Everybody asks about what microphones and mic placements they should use on acoustic guitar, but rarely do they ask about the preamp. It’s a shame, because the preamp plays a huge roll in the sound of ANY recording.

As I told you in the Intro to Preamps video, there are lots of different types of preamps. If you’re starting out, you’ll just use the built-in preamps on your audio interface. That’s fine, but just know that a really nice microphone into a cheap preamp may not sound as amazing as you expected.

The Problem with Cheap Preamps

If you’re using cheap preamps, I’m not saying you can’t get a great-sounding recording, but there are things to keep in mind. You may think you don’t have the budget for nice external preamps. If that’s the case, then you REALLY need to pay attention to the preamp quality in the audio interface you decide to buy. If you’re spending $99 on an audio interface, I’m betting those preamps just aren’t going to be that great.

Really cheap preamps have to cut corners, naturally, to hit that low price point. One of the ways they cut corners is by reducing the amount of voltage the preamp has. They use cheaper power supplies, and the preamps usually don’t have a lot of gain. That’s not a problem if you’re recording a loud vocal or loud guitar amps. It DOES become an issue when you’re recording quieter sources…like and acoustic guitar.

To get the signal loud enough, you end up cranking the gain on the preamp. Since cheaper pre’s don’t have a lot of gain to begin with, you sometimes have to crank the preamp almost all the way. At that point, the signal gets very noisy. Yep, when you run cheap preamps really hot, they introduce a lot of noise.

Don’t get me wrong, you can still get a good recording, but at some point you may want to consider either better external preamps or an audio interface with better preamps. I’ll be using the preamps in my Presonus Firestudio Project (affiliate link) for the acoustic guitar class coming up. Nice, clean preamps with a lot of gain. Perfect for acoustic guitar.

How Should the Preamp Sound?

If you go for an external preamp, you’ve got a lot of choices. Typically on acoustic guitar (and most acoustic instruments) I reach for a nice, clean-sounding preamp. I don’t normally use tube preamps on acoustic guitar. I want a clean, accurate, non-colored signal, so I go with a clean solid-state preamp usually. I’ve used the True Systems P-Solo and Presonus Eureka (affiliate links), both great for acoustic.

What preamp do you use? Do you like it?

15 Responses to “Great Acoustic Guitar Tone – The Preamp (Part 6 of 7)”

  1. Tom

    Hi Joe
    Just wondering, if I upgrade to a nice pre amp like the eureka but im still going from that into the line input on my cheap interface would the sound be coloured by the interface or would i still get the nice unadulterated sound from the preamp?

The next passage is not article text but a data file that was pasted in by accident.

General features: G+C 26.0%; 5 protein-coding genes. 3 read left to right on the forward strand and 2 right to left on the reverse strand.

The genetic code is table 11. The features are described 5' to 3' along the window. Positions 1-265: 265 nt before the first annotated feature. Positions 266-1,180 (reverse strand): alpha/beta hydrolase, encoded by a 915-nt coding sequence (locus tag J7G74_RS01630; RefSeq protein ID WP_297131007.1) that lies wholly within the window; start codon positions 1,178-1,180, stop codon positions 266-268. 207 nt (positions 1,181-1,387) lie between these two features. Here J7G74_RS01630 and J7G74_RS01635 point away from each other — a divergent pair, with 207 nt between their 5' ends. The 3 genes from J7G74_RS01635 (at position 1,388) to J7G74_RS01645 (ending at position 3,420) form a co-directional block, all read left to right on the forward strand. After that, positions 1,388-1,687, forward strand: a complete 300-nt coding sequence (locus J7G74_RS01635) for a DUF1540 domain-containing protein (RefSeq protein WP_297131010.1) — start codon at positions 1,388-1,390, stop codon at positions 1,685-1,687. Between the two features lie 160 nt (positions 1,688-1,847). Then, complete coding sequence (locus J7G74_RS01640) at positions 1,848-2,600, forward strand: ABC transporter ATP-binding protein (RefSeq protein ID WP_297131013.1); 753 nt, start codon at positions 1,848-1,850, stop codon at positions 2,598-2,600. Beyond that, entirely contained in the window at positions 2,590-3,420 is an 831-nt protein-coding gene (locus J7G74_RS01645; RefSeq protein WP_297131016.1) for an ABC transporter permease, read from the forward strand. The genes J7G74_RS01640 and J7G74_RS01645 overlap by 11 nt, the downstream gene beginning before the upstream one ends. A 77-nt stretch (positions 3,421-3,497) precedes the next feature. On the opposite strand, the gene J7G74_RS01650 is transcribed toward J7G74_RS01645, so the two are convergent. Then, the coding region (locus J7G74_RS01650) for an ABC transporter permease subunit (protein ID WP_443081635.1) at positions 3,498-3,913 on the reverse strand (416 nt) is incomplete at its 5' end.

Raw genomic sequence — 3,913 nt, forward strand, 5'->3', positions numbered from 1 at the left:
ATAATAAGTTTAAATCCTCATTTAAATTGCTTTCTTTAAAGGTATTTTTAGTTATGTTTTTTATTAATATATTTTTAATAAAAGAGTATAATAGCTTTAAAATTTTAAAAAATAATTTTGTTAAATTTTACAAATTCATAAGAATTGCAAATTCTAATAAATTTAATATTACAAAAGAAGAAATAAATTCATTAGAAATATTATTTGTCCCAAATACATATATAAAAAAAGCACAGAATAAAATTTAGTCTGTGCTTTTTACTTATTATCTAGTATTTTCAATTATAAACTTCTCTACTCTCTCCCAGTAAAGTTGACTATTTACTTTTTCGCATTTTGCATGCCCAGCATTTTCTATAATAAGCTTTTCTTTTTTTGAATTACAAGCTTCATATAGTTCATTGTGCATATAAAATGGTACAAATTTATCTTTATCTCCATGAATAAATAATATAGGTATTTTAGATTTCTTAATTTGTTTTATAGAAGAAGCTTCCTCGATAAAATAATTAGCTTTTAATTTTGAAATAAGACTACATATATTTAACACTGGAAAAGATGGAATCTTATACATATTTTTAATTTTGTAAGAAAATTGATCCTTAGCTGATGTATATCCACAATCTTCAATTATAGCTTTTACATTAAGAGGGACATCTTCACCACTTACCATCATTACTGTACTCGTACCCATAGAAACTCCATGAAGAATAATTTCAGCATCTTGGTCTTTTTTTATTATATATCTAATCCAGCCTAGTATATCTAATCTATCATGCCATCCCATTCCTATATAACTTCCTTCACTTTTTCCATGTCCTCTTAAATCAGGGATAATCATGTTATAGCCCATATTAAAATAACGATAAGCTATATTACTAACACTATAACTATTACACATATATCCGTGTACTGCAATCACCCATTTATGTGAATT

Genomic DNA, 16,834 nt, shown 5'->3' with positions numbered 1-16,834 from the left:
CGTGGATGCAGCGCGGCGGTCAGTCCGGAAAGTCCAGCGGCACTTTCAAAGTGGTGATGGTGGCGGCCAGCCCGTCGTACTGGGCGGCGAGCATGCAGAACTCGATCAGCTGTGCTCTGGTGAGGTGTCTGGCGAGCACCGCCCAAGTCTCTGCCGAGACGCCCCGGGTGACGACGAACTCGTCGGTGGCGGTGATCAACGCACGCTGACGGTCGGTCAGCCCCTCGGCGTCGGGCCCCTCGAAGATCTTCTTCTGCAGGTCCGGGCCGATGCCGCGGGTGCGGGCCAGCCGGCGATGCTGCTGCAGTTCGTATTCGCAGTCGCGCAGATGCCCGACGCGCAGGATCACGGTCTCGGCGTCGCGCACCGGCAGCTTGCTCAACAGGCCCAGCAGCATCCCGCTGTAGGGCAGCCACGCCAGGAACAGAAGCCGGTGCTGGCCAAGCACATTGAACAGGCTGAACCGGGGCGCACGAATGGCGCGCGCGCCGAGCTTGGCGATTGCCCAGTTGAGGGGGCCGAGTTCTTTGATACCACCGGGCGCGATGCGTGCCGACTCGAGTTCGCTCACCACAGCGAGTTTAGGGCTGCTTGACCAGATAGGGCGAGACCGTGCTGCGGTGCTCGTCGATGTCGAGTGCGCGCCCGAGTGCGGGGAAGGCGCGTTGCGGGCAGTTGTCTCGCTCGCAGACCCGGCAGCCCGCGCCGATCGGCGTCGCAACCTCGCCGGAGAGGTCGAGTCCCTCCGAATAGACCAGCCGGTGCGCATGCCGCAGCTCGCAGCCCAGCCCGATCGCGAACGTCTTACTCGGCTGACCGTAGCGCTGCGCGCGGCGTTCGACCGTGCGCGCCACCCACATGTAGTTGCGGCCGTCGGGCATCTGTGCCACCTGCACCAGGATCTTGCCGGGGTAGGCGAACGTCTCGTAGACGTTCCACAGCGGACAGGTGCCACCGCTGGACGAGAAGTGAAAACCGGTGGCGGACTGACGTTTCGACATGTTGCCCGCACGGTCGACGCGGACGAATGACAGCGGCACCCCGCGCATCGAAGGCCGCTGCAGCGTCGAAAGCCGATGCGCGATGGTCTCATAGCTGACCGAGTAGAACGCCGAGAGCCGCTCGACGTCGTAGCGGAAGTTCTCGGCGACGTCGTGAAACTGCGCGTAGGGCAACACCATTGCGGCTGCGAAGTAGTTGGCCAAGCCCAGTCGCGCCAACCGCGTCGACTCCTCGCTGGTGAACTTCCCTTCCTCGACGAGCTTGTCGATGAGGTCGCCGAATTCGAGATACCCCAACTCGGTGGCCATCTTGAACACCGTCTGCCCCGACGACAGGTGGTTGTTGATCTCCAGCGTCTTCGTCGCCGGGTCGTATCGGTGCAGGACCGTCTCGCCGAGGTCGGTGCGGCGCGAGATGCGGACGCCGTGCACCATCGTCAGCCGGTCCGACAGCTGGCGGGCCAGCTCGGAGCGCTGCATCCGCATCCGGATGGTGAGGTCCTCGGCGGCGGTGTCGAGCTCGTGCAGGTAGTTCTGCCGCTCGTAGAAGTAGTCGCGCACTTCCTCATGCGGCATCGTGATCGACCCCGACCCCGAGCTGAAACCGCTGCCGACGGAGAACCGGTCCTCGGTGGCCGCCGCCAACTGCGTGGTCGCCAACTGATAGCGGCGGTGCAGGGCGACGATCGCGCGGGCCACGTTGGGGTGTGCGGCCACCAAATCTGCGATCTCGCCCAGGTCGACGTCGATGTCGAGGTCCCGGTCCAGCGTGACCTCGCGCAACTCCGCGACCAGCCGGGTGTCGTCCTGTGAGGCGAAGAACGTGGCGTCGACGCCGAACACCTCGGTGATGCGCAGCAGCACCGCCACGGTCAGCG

• Joe Gilder

      When you use the line input, it’s just a converter at that point. Every converter affects the sound, but that’s really not even worth considering. The difference in using a quality preamp vs a stock one is pretty obvious and noticeable. You’ll hear it as soon as you try it.

  2. jimmy glass

    Im running a pod hd pro x and was wondering whether the preamp in it would work properly for acoustic guitar.

    • Joe Gilder

      You can always try it, but you’ll get better results most likely using an actual microphone and preamp instead of recording the guitar direct.

  3. Craig Allen

    I’ve never recorded with an external preamp – going to try to get one off eBay and see what I’m missing!

  4. Raul Silva

    Hi Graham,
    If I record my acoustic with a mic connected through an M-Audio Fast Track Ultra, I wouldn’t need another preamp, would I?

  5. Joe Gilder

    Classical guitar is the same as a steel-string acoustic guitar as a far as recording goes. All the concepts are the same.

    I’m not sure I understand your other questions.

    • Guitarist

      Thanks for ur respond
      I was asking about the sound quality of my classical guitar. When I figure out a solo from a song and play it . The solo sounds exactly the same without plugins or EQ
      Does that mean I’ve a good guitar and I can use it for recording ? although it’s kinda cheap

      • Joe Gilder

        I think you answered your own question. If it sounds good, then there’s your answer. It doesn’t matter if it’s cheap. If it really sounds good, great! No need to worry about anything else.

  6. Joe Gilder

    Same as BlueTube? Nope. BlueTube is tube. FSP has XMax class a preamps.

    Better than the 003? I think so. I’ve used both. FSP has more gain/headroom.

    • CamBam

      Actually Joe, the newer bluetubes have a feature where you can turn off the tube, and use one of Presonus’s XMAX preamps! The newer Bluetube probably wasn’t released when you said this though.

      Also, I love the XMAX preamps. They are very clear, and I haven’t had any noise problems, even when they were up almost three quarters of the way.

  7. Sambatesmusic

    Currently using a Bock 195 into a Focusrite ISA One for my main recording chain. Wow! Before now I always stereo mic’ed acoustic as it never sounded full enough. But through this chain it sounds massive, really shows a good pre and mic are a sound investment.

  8. Kirk Gatzka

    I use Line 6’s Toneport UX1 for my recording to the computer. It works great on my Win XP PC. Their newer line works with Windows 7.


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